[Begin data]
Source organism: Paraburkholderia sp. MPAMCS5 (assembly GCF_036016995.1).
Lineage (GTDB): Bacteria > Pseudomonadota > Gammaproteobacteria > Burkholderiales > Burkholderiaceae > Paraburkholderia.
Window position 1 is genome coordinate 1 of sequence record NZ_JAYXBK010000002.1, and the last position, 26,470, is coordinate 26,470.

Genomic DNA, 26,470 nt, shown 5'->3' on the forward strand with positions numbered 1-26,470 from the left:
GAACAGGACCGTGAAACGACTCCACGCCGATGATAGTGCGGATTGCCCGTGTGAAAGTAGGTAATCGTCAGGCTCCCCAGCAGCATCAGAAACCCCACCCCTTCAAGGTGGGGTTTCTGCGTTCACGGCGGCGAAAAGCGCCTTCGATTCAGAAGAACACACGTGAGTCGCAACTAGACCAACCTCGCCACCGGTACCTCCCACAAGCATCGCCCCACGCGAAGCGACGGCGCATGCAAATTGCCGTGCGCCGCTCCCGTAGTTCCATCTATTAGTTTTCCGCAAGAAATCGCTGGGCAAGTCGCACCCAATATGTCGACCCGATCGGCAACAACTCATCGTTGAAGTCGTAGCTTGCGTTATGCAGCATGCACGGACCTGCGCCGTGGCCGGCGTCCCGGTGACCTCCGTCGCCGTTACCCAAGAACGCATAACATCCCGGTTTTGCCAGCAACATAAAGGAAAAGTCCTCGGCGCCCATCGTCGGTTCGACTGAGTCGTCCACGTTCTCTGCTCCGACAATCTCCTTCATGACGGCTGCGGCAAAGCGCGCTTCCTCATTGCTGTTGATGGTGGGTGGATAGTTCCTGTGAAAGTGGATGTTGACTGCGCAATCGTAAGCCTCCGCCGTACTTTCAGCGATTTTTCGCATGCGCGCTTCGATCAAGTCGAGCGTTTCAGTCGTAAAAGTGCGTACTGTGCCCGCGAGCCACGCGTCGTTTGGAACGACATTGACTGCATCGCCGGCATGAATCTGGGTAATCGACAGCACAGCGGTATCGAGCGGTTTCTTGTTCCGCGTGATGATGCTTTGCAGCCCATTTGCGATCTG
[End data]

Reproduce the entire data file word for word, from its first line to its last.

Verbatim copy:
Source organism: Paraburkholderia sp. MPAMCS5 (assembly GCF_036016995.1).
Lineage (GTDB): Bacteria > Pseudomonadota > Gammaproteobacteria > Burkholderiales > Burkholderiaceae > Paraburkholderia.
Window position 1 is genome coordinate 1 of sequence record NZ_JAYXBK010000002.1, and the last position, 26,470, is coordinate 26,470.

Genomic DNA, 26,470 nt, shown 5'->3' on the forward strand with positions numbered 1-26,470 from the left:
GAACAGGACCGTGAAACGACTCCACGCCGATGATAGTGCGGATTGCCCGTGTGAAAGTAGGTAATCGTCAGGCTCCCCAGCAGCATCAGAAACCCCACCCCTTCAAGGTGGGGTTTCTGCGTTCACGGCGGCGAAAAGCGCCTTCGATTCAGAAGAACACACGTGAGTCGCAACTAGACCAACCTCGCCACCGGTACCTCCCACAAGCATCGCCCCACGCGAAGCGACGGCGCATGCAAATTGCCGTGCGCCGCTCCCGTAGTTCCATCTATTAGTTTTCCGCAAGAAATCGCTGGGCAAGTCGCACCCAATATGTCGACCCGATCGGCAACAACTCATCGTTGAAGTCGTAGCTTGCGTTATGCAGCATGCACGGACCTGCGCCGTGGCCGGCGTCCCGGTGACCTCCGTCGCCGTTACCCAAGAACGCATAACATCCCGGTTTTGCCAGCAACATAAAGGAAAAGTCCTCGGCGCCCATCGTCGGTTCGACTGAGTCGTCCACGTTCTCTGCTCCGACAATCTCCTTCATGACGGCTGCGGCAAAGCGCGCTTCCTCATTGCTGTTGATGGTGGGTGGATAGTTCCTGTGAAAGTGGATGTTGACTGCGCAATCGTAAGCCTCCGCCGTACTTTCAGCGATTTTTCGCATGCGCGCTTCGATCAAGTCGAGCGTTTCAGTCGTAAAAGTGCGTACTGTGCCCGCGAGCCACGCGTCGTTTGGAACGACATTGACTGCATCGCCGGCATGAATCTGGGTAATCGACAGCACAGCGGTATCGAGCGGTTTCTTGTTCCGCGTGATGATGCTTTGCAGCCCATTTGCGATCTG